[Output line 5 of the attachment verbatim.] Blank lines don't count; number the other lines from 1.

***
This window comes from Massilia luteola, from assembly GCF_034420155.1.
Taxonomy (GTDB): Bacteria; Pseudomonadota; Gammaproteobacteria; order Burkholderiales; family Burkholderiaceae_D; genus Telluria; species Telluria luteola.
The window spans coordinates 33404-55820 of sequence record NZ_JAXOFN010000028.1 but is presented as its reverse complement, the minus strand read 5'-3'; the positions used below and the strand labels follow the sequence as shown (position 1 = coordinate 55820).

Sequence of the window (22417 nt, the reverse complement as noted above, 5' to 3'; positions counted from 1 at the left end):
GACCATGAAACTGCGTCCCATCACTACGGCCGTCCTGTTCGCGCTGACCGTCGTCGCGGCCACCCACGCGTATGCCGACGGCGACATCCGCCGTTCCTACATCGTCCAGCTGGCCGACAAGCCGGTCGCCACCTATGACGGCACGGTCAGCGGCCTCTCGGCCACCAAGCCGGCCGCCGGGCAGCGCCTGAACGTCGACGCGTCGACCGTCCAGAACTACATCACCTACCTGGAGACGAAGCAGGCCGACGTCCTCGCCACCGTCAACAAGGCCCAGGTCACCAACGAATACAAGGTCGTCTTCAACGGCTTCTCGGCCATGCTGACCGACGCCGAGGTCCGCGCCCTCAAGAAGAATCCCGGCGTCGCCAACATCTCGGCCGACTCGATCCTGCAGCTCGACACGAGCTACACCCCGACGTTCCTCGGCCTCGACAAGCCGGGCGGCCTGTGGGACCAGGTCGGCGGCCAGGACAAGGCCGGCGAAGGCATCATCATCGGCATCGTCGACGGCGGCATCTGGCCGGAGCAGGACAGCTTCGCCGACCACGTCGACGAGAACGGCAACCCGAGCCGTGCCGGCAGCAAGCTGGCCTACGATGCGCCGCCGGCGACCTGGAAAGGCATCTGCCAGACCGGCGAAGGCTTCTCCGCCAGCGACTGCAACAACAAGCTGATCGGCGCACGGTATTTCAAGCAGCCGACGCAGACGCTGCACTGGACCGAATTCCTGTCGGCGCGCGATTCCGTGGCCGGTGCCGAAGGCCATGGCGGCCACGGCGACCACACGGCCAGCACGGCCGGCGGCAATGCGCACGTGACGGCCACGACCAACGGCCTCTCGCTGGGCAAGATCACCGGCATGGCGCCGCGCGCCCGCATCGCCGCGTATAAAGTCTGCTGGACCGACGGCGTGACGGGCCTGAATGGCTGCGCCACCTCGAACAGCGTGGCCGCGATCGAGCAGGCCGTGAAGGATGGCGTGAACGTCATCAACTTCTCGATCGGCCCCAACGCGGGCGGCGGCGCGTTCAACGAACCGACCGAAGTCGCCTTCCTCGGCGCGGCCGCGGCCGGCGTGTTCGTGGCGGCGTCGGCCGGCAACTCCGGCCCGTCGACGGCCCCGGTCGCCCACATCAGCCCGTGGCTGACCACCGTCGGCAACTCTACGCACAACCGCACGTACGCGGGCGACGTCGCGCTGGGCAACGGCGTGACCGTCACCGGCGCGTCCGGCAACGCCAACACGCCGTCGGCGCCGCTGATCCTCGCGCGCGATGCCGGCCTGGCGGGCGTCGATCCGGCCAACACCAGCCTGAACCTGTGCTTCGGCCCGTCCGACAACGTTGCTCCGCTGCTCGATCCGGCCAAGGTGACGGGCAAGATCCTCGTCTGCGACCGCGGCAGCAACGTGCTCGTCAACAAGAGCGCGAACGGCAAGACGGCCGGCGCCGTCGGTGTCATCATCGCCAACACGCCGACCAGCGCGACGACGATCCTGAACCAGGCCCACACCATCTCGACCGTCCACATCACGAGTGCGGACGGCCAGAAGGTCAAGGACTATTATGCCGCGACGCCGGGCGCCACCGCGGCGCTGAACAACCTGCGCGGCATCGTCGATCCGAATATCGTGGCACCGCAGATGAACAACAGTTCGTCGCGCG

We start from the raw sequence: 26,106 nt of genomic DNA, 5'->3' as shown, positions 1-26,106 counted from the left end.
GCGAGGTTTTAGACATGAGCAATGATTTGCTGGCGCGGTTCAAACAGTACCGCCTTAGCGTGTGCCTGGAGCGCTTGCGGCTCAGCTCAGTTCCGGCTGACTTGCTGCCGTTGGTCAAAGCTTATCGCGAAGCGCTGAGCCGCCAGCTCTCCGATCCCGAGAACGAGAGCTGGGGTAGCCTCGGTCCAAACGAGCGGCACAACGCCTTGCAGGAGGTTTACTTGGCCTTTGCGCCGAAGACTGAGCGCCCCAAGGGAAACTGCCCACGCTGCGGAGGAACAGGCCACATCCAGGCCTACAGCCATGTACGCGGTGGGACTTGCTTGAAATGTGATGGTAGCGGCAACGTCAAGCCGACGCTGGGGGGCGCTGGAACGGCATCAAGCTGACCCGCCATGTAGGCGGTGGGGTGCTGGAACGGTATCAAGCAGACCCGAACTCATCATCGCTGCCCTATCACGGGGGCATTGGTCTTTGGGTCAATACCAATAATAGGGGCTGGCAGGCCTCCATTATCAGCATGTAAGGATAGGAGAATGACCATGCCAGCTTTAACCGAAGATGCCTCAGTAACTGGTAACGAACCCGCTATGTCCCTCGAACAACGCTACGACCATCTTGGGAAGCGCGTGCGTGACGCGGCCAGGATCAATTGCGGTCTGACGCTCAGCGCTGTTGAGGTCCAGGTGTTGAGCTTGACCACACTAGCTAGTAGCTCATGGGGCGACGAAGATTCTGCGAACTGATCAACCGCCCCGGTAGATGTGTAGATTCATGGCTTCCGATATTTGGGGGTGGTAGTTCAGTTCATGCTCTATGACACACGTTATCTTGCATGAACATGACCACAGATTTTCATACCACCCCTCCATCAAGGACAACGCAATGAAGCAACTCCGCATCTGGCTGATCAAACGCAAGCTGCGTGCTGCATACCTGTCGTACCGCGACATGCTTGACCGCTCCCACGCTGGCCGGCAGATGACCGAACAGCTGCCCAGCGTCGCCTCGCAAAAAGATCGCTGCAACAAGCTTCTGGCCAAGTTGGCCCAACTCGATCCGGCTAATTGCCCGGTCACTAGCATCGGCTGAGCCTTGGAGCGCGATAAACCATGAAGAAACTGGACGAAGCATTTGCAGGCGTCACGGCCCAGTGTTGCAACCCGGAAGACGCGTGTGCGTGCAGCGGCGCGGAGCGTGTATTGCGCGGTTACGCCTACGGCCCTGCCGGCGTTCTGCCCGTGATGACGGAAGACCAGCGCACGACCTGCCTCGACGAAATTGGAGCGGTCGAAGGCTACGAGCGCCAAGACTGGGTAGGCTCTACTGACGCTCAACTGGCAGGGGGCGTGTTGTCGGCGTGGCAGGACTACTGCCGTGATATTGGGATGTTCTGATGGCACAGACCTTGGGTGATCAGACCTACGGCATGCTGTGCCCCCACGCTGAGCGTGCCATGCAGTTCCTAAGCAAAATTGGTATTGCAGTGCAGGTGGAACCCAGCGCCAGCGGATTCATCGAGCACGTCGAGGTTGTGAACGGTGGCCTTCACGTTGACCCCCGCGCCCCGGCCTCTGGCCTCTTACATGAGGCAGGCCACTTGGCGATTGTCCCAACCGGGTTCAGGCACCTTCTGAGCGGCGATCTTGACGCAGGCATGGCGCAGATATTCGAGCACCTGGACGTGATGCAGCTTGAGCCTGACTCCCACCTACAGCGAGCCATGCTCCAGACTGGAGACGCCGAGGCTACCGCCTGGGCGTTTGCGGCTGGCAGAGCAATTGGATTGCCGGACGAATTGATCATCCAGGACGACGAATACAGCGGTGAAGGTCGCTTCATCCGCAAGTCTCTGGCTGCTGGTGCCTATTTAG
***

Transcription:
GACCATGAAACTGCGTCCCATCACTACGGCCGTCCTGTTCGCGCTGACCGTCGTCGCGGCCACCCACGCGTATGCCGACGGCGACATCCGCCGTTCCTACATCGTCCAGCTGGCCGACAAGCCGGTCGCCACCTATGACGGCACGGTCAGCGGCCTCTCGGCCACCAAGCCGGCCGCCGGGCAGCGCCTGAACGTCGACGCGTCGACCGTCCAGAACTACATCACCTACCTGGAGACGAAGCAGGCCGACGTCCTCGCCACCGTCAACAAGGCCCAGGTCACCAACGAATACAAGGTCGTCTTCAACGGCTTCTCGGCCATGCTGACCGACGCCGAGGTCCGCGCCCTCAAGAAGAATCCCGGCGTCGCCAACATCTCGGCCGACTCGATCCTGCAGCTCGACACGAGCTACACCCCGACGTTCCTCGGCCTCGACAAGCCGGGCGGCCTGTGGGACCAGGTCGGCGGCCAGGACAAGGCCGGCGAAGGCATCATCATCGGCATCGTCGACGGCGGCATCTGGCCGGAGCAGGACAGCTTCGCCGACCACGTCGACGAGAACGGCAACCCGAGCCGTGCCGGCAGCAAGCTGGCCTACGATGCGCCGCCGGCGACCTGGAAAGGCATCTGCCAGACCGGCGAAGGCTTCTCCGCCAGCGACTGCAACAACAAGCTGATCGGCGCACGGTATTTCAAGCAGCCGACGCAGACGCTGCACTGGACCGAATTCCTGTCGGCGCGCGATTCCGTGGCCGGTGCCGAAGGCCATGGCGGCCACGGCGACCACACGGCCAGCACGGCCGGCGGCAATGCGCACGTGACGGCCACGACCAACGGCCTCTCGCTGGGCAAGATCACCGGCATGGCGCCGCGCGCCCGCATCGCCGCGTATAAAGTCTGCTGGACCGACGGCGTGACGGGCCTGAATGGCTGCGCCACCTCGAACAGCGTGGCCGCGATCGAGCAGGCCGTGAAGGATGGCGTGAACGTCATCAACTTCTCGATCGGCCCCAACGCGGGCGGCGGCGCGTTCAACGAACCGACCGAAGTCGCCTTCCTCGGCGCGGCCGCGGCCGGCGTGTTCGTGGCGGCGTCGGCCGGCAACTCCGGCCCGTCGACGGCCCCGGTCGCCCACATCAGCCCGTGGCTGACCACCGTCGGCAACTCTACGCACAACCGCACGTACGCGGGCGACGTCGCGCTGGGCAACGGCGTGACCGTCACCGGCGCGTCCGGCAACGCCAACACGCCGTCGGCGCCGCTGATCCTCGCGCGCGATGCCGGCCTGGCGGGCGTCGATCCGGCCAACACCAGCCTGAACCTGTGCTTCGGCCCGTCCGACAACGTTGCTCCGCTGCTCGATCCGGCCAAGGTGACGGGCAAGATCCTCGTCTGCGACCGCGGCAGCAACGTGCTCGTCAACAAGAGCGCGAACGGCAAGACGGCCGGCGCCGTCGGTGTCATCATCGCCAACACGCCGACCAGCGCGACGACGATCCTGAACCAGGCCCACACCATCTCGACCGTCCACATCACGAGTGCGGACGGCCAGAAGGTCAAGGACTATTATGCCGCGACGCCGGGCGCCACCGCGGCGCTGAACAACCTGCGCGGCATCGTCGATCCGAATATCGTGGCACCGCAGATGAACAACAGTTCGTCGCGCG